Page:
The smell didn’t so much creep up on me as it did slap me upside the head. Stale alcohol has always burned my nostrils like the way I imagine acid dissolves flesh. Without a thought, I asked if he’d run out of Naltrexone. “Yup,” he said. “It’s been since about 8 days since I’ve taken it.”
“Hmm,” I said. “And when did you pick up a drink?”
“Well, I’d say about 4 days ago…”
As I suspected, once his 60 day supply of naltrexone ran out, the urge to drink would overcome him and he’d relapse right back to drinking himself numb. The reason I was certain is that over the last few months, his personality was much different than it had been over the last few days. I noticed it on a phone call, but when I visited him, my suspicions were confirmed: The latest curveball life threw him triggered him to what he knew best.
However, a few weeks before, life pitched a similar curve and he knocked it right out of the park. There was no lamenting on his part, no despair clouding his judgement. He accepted the issue for what it was and worked through a plan to deal with it. Because of the history I have with him, it was obvious that the Naltrexone was modulating the cravings and impulses to use alcohol. Without it, over 20 years of alcohol as coping mechanism is just too much to bear for him.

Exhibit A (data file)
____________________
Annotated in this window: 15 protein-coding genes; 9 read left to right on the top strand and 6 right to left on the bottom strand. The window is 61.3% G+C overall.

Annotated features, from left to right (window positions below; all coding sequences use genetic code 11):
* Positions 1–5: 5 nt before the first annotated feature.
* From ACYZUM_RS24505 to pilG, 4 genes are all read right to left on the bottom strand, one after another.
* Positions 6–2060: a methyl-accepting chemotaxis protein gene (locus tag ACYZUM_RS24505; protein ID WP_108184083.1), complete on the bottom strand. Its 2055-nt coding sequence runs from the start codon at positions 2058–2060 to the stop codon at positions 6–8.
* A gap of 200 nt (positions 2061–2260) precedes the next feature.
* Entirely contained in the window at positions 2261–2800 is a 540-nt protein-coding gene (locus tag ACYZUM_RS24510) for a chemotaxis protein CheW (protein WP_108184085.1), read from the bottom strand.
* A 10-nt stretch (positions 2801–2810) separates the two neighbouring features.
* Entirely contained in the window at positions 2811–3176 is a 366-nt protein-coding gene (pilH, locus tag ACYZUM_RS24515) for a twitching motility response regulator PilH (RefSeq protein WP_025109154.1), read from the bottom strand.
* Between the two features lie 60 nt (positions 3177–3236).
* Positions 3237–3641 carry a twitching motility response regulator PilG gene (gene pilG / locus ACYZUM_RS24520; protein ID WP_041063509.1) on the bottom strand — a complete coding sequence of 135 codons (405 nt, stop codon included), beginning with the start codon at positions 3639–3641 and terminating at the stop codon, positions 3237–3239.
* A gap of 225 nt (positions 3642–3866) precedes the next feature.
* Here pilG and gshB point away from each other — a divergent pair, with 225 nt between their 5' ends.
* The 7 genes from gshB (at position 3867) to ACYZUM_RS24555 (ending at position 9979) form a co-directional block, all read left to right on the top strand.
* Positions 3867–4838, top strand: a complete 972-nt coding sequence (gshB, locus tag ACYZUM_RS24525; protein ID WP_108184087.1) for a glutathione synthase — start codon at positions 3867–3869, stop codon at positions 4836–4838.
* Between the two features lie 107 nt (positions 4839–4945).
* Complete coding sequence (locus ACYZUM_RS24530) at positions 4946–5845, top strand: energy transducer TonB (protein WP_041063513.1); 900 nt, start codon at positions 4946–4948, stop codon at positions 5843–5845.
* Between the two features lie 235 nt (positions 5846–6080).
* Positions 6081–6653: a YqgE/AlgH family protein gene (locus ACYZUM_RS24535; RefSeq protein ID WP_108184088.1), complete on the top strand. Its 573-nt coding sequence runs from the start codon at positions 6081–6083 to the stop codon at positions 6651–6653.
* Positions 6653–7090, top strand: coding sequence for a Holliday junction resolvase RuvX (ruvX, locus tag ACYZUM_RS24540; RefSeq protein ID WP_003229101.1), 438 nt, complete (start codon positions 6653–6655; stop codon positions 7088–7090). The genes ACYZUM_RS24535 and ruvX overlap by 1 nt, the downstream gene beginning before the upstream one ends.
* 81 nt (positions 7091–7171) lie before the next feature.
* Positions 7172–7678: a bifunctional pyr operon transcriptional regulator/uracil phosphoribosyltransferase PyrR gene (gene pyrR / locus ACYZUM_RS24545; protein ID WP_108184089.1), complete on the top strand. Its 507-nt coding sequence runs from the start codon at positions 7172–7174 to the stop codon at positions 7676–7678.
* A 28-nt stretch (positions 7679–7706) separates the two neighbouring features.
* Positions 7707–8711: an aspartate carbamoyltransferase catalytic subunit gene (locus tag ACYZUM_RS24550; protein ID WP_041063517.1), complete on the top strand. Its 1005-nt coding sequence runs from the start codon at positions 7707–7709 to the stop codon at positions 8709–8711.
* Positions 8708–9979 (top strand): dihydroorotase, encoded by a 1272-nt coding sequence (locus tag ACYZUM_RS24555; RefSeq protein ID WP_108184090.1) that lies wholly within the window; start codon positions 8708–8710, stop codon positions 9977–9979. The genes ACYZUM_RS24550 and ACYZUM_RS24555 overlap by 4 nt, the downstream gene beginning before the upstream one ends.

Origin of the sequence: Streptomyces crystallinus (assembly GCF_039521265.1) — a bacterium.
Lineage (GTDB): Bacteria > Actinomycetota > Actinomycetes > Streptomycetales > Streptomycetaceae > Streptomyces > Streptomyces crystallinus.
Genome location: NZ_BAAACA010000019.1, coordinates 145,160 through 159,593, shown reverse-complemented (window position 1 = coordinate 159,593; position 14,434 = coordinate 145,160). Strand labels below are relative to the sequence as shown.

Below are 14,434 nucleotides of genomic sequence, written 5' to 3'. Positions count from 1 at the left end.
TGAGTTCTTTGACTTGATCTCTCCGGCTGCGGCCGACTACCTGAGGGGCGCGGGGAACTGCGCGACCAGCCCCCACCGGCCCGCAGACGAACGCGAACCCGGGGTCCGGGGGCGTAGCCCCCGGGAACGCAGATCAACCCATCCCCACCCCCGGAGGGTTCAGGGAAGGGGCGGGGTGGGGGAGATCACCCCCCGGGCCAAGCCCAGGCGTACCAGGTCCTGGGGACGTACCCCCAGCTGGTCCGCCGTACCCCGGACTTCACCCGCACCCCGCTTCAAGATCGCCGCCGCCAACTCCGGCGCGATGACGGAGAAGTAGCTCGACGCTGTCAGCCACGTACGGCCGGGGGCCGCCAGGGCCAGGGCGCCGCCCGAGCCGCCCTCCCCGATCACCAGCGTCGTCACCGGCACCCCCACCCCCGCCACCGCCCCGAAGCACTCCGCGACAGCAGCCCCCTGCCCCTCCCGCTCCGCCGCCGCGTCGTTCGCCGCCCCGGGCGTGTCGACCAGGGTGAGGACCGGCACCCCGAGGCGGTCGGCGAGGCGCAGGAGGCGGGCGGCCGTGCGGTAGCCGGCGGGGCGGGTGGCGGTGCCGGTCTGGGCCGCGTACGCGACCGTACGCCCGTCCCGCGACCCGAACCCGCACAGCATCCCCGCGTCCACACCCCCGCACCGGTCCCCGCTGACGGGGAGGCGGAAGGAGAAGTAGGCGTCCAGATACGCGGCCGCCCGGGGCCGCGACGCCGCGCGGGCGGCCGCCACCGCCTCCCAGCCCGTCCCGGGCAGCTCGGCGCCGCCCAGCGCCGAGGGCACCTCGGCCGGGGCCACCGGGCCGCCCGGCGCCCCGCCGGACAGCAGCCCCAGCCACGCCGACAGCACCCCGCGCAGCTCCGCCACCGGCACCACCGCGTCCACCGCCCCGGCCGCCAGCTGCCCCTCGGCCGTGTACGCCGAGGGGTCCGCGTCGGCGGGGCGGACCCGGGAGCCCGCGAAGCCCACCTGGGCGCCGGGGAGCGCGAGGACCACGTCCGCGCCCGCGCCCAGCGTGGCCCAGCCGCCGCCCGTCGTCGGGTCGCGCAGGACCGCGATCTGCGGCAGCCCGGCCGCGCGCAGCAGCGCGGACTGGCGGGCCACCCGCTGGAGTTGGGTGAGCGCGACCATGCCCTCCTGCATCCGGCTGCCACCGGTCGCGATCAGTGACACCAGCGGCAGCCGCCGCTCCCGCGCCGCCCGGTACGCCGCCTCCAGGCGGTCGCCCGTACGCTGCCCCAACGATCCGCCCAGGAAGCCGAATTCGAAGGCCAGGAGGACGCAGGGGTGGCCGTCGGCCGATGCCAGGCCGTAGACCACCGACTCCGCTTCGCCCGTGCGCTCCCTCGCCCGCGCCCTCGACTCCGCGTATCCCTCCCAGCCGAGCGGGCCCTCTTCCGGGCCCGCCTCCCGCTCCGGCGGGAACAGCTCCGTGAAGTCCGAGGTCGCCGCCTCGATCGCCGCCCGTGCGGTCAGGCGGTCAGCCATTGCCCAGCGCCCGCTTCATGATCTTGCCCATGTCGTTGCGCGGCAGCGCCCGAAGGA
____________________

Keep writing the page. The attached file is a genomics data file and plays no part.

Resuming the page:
Though Naltrexone is primarily used to combat Opiate addiction, various studies have shown Naltrexone to be effective in treating in treating alcohol abuse because it blocks the opiate receptors in the brain, which prevent feeling pleasurable effects from opiates and alcohol. It was the central component studied in a book called, “The Cure for Alcoholism;” in the book, the author recommended using it, even if the patient is still drinking. Patients featured in the book showed that they drank way less while on Naltrexone (Vivitrol, Narcan) and were able to maintain abstinence for far longer.
I recommended that he renew his Rx as soon as possible, as the despair that has followed him around was as present as the alcohol cloud in his room. I strongly believe that the Naltrexone was a benefit to him on his quest for sobriety and I urge medical professional to consider this medication as an adjunctive tool to use in the treatment of alcohol use disorders.